Wild things: Words on sandhill cranes around Chicago outdoors

SHARE Wild things: Words on sandhill cranes around Chicago outdoors

A dispatch arrived via the 10th Ward from John Vukmirovich, just as waves of sandhill cranes poured through Chicago outdoors on Friday in a widespread, impressive display.

This YouTube video was from a week earlier by Jasper-Pulaski FWA, southeast of Valparaiso, Ind., where I suspect many of the sandhills passing Chicago were headed.

But let me also give the simple, but wonderful words of Vukmirovich.

I was smiling simply seeing his subject line: “Sandhills over the 10th Ward”

And to the email, which made me smile even more, from Friday:

Yo, Bowman: This morning, at about 8:45, I was hoofing it north on Avenue L, bucking the heavy wind. At about 108th street, I heard that distinctive kroo. Two skeins of sandhills were flying high, about five hundred feet, just below the cloud cover. Each skein consisted of about seventy-five birds, with the first in an elongated V. The other skein was trying to hold together against the cold, swirling winds, but not doing a very good job of it. The second skein looked like Morse code blips against the lead-gray sky. Their message? Fall’s over, winter’s here. When I turned away, a blast from the north hit me in the face: message received. John Vukmirovich, professional sandhill crane spotter ….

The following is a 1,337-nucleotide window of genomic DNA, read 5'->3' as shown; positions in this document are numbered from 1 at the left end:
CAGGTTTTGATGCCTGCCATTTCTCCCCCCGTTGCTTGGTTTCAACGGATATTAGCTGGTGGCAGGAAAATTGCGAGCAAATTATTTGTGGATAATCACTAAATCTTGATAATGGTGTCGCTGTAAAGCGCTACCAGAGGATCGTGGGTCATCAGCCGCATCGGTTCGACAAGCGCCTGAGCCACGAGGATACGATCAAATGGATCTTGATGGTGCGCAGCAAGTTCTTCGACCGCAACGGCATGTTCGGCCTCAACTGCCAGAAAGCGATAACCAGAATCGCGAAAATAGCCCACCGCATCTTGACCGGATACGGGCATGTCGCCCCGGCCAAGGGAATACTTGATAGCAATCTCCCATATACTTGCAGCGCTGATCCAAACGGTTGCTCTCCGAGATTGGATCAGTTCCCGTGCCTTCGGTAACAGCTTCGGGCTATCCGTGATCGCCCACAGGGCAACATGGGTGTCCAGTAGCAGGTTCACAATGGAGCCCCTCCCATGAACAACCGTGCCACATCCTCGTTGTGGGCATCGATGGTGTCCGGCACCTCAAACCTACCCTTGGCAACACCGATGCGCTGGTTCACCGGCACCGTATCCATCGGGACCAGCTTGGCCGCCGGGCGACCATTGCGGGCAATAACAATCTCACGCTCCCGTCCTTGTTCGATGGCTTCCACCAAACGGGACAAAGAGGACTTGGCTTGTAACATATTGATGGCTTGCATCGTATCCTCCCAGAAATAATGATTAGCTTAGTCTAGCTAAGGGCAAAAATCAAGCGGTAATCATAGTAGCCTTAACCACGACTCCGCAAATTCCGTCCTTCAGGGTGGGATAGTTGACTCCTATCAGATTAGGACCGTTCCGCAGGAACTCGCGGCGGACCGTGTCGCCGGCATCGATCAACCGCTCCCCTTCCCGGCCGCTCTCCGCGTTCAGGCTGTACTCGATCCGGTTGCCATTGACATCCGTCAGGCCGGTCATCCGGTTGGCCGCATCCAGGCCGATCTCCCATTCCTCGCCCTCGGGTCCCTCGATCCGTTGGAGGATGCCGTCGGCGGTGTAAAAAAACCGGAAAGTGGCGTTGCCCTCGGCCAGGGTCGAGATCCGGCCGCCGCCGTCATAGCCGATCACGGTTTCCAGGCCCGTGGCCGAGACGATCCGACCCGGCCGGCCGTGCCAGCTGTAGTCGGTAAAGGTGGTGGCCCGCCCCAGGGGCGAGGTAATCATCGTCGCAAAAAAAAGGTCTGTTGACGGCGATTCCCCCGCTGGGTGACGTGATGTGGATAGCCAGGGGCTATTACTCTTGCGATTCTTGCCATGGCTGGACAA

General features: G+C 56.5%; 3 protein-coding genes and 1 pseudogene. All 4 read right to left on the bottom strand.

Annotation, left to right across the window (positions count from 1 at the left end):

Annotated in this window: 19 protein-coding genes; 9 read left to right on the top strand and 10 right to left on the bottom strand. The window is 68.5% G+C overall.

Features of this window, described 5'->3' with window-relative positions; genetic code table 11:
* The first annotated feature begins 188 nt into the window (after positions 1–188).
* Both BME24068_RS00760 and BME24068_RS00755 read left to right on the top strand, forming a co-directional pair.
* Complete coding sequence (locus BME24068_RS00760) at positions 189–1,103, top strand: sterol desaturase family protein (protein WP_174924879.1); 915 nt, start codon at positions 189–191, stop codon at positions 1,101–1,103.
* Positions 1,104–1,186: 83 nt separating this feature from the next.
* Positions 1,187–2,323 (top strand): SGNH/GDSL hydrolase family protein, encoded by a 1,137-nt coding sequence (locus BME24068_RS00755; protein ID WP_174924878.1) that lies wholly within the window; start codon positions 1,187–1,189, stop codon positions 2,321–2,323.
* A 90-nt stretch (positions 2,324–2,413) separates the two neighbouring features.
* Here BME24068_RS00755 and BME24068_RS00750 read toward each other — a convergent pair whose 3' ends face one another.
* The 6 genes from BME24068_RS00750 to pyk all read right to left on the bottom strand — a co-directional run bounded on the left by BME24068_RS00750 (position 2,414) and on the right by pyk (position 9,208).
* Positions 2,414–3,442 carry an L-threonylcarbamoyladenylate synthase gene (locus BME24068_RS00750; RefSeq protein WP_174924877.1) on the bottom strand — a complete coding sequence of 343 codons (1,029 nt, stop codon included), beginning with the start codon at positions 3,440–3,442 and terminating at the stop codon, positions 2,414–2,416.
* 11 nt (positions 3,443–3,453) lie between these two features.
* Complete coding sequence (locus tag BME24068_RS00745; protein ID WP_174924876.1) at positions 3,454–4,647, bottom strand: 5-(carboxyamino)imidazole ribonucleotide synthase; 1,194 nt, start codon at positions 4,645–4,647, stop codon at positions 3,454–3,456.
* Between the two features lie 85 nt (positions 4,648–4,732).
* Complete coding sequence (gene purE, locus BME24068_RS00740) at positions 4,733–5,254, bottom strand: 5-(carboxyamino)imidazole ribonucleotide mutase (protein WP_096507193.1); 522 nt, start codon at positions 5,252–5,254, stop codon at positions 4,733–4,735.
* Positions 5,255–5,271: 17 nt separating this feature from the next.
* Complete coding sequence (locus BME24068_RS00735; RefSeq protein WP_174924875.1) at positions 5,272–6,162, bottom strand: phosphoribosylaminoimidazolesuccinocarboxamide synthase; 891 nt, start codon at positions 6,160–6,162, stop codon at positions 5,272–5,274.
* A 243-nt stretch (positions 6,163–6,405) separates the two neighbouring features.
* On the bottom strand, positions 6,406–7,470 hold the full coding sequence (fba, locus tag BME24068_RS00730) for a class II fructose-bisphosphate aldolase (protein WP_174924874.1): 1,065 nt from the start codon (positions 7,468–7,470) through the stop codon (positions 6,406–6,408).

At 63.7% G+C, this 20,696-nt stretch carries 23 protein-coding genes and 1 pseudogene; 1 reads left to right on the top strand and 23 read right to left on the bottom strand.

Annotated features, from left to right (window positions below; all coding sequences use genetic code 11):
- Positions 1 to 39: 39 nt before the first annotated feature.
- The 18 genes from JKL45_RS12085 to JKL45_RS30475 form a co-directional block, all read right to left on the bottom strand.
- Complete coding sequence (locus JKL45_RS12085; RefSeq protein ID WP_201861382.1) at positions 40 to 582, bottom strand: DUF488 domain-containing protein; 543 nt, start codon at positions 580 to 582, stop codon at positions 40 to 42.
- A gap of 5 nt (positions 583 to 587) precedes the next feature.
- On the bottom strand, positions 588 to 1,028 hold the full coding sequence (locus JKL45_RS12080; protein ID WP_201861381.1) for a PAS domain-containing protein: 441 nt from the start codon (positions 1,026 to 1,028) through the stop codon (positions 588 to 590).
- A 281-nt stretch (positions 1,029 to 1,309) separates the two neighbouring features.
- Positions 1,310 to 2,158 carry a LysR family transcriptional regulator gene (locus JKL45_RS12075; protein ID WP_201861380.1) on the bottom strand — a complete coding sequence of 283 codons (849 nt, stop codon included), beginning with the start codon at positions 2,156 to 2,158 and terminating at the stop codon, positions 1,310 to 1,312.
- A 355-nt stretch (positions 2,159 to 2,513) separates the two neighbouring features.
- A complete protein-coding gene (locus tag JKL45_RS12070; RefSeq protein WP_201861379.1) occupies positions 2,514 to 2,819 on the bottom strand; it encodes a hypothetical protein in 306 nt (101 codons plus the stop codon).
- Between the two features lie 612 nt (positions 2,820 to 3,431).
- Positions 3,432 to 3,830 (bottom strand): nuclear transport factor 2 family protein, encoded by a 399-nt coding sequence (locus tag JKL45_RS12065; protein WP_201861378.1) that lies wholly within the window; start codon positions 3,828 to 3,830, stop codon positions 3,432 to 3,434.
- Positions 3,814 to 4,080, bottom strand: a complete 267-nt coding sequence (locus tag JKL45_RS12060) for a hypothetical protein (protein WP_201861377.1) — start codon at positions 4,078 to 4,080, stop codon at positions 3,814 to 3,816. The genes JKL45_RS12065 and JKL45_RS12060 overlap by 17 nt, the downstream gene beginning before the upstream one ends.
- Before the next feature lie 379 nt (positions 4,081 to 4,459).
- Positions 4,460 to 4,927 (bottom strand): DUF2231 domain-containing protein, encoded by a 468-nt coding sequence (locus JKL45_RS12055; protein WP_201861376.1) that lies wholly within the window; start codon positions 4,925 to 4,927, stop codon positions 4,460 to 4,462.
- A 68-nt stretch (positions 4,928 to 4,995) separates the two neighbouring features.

Ah, I just smile.

Apparently I am becoming known for my love of watching sandhills.

Andy Mikos, the great Lake Michigan fishermen, was sending a note on brown trout in Wisconsin, but he led with these sentences this morning:

Just wanted to drop you a line about the sandhill crane migration over my house in Morton Grove last Friday. I know you have a special interest in passage of these birds through the Chicago area. On Friday the 23rd waves and waves of birds passed over my house. There was not a moment of the day from sun up until sundown that I could walk out of my house and not hear them. I found their flight pattern very interesting. It looked like they were constantly regrouping over head or maybe they were just being social as they casually rode that strong NW breeze south.

Andy Mikos

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